Industrial Fire Sprinkler Systems
F.E. Moran designs and installs a wide variety of industrial fire suppression systems. We have the ability to develop, lay out and install turnkey industrial fire sprinkler systems — on time and on budget. Our team possesses the managerial expertise and technical skills to successfully complete any new or retrofit fire sprinkler design project.
We offer design, estimating, project management, purchasing, fabrication and installation of fire suppression systems. We prepare a custom plan for your facility that meets your needs, as well as all applicable fire codes and insurance requirements. F.E. Moran fire protection specialists use AutoCAD design and shop drawings of your space, BIM capability, collision detection, and constructability, so we know what areas to avoid during installation.
Suppression Solutions for Every Type of Facility
F.E. Moran offers a complete industrial fire protection system package that consists of design, equipment, startup and testing. We install various types of sprinkler systems, as well as a complete line of fire suppression system equipment. We will help you choose the right system and the right suppression agent for the particular fire hazard being protected.
Wet Pipe Systems
The system is constantly filled with water so when a fire occurs, the pressurized water in the pipe flows immediately from the activated sprinkler. Water is expelled within the direct area of the fire, minimizing water damage. This system should not be used in areas with the potential for freezing.
Dry Pipe Systems
Pipes are filled with pressurized air, not water. When the sprinkler is activated by a fire, a valve opens to allow water to flow into the pipes. To combat the time delay, more sprinklers should be added to the area or a quick opening device installed to rapidly remove air from the pipes.
Best for use in environments in which fire could spread quickly and that contain high-risk equipment. After the detection system prompts the water to enter the piping system, the water flows quickly and freely to extinguish the fire. Sprinkler heads are always open, so this system should not be used in areas with water-sensitive equipment.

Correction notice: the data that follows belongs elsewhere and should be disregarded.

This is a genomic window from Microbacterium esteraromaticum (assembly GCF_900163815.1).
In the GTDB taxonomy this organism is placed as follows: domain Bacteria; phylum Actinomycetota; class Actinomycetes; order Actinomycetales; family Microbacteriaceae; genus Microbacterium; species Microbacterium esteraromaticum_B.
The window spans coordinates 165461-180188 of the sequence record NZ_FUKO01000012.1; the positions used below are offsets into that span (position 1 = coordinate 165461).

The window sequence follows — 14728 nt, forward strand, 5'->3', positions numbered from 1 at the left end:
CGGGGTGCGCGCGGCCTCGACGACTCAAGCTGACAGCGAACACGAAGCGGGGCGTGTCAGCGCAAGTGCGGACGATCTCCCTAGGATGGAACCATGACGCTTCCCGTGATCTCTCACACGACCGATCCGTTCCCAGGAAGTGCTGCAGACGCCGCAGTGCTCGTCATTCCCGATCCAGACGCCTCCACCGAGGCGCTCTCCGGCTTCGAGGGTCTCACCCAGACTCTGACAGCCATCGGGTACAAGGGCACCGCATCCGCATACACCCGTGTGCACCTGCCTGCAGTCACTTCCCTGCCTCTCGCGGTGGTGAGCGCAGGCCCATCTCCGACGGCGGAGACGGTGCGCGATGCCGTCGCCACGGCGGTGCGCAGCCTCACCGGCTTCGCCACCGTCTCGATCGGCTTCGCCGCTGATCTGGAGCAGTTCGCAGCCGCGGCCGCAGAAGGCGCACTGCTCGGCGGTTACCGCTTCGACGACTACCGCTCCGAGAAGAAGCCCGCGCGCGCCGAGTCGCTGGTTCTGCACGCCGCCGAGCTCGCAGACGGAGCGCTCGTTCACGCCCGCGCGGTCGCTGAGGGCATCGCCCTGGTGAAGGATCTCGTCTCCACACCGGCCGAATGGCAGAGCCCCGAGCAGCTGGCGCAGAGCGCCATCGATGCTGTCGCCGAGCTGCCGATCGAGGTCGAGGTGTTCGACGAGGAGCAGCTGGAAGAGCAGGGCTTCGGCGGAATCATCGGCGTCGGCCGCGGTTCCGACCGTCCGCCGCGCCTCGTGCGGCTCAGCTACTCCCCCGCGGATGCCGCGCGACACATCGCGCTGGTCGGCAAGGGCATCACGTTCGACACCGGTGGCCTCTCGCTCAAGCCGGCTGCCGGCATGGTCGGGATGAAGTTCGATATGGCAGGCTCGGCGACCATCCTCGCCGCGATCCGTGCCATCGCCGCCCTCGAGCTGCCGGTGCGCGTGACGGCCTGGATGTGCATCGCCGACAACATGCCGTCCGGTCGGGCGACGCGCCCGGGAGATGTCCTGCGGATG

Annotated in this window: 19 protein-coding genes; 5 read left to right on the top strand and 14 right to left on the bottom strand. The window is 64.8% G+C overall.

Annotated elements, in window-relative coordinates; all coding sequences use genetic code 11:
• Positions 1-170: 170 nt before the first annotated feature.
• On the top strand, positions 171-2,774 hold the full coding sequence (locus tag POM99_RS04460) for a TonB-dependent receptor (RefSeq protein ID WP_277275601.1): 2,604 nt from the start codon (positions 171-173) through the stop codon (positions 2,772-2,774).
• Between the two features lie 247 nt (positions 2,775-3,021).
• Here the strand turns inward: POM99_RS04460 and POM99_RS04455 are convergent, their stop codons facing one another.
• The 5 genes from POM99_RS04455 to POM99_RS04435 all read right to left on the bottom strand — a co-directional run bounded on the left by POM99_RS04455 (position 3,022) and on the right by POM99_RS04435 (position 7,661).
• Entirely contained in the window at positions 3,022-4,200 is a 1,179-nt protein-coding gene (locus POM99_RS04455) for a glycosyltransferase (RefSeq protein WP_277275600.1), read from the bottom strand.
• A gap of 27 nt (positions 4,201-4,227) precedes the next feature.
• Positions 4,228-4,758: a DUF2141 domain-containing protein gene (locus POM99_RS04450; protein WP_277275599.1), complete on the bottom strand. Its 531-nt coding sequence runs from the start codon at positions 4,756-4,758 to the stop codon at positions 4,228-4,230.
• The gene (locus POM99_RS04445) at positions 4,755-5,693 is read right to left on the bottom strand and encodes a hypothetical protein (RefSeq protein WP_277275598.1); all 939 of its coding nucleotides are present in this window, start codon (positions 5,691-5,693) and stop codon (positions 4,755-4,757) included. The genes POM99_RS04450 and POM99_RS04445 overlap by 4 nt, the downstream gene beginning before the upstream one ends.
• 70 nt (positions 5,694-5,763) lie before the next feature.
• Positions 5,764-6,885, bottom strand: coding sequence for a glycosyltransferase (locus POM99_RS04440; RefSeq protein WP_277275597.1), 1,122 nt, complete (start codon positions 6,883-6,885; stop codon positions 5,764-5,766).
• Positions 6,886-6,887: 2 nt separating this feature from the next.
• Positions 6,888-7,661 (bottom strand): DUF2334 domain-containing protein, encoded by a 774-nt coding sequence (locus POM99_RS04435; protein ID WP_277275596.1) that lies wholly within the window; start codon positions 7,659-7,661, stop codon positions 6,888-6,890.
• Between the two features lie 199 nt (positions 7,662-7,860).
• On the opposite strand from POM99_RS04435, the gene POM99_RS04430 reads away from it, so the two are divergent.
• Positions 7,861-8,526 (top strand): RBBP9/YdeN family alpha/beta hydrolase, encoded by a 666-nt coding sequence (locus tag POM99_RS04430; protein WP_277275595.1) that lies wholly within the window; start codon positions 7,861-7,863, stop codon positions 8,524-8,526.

This type of system is perfect for computer rooms, museums and other spaces that contain material or equipment that is easily damaged by water. The sprinklers are designed to prevent accidental triggering. Depending on the facility’s needs, pre-action sprinklers can be wet, dry or deluge types.
High and Low-Pressure CO2
Carbon dioxide systems are ideal for areas that contain equipment that is susceptible to damage by other suppression systems. They are highly effective in suppressing Class B (flammable liquid and gas) fires. Carbon dioxide replaces the fire’s oxygen component while simultaneously cooling the heat and reducing the concentration of the fuel.
Clean Agent Suppression
Great for extinguishing Class A (ordinary combustibles), Class B (flammable liquid and gas) and Class C (electrical) fires while protecting sensitive equipment. To control the blaze, this system uses inert gases and chemical agents to put out the fire and lower the oxygen in the area. We design and install a wide array of clean agent systems, including NOVEC, VESDA, PROINERT, ECARO-25 and Stat-X.
A light mist is released from the sprinkler to control the fire without damaging water-sensitive equipment. Good for areas frequented by personnel, this is an environmentally friendly alternative to Halon.
High-expansion foam effectively extinguishes fires in confined areas with containment barriers, while low-expansion foam is idea for covering large spaces. High-expansion foam forms a layer of air-filled bubbles that smother the fire by suffocating its oxygen supply. Low-expansion foam is ideal for Class B (flammable and liquid gas) fires, as it coats, isolates and cools the fire source.
Dry Chemical Systems
A dry chemical powder, most commonly sodium bicarbonate or mono-ammonium phosphate, is released to extinguish the fire. When the pressurized tank filled with dry powder is activated, a valve opens, and the agent is released into the piping and out through the nozzles of the suppression system. This is an ideal solution in areas where a fire sprinkler system is not practical.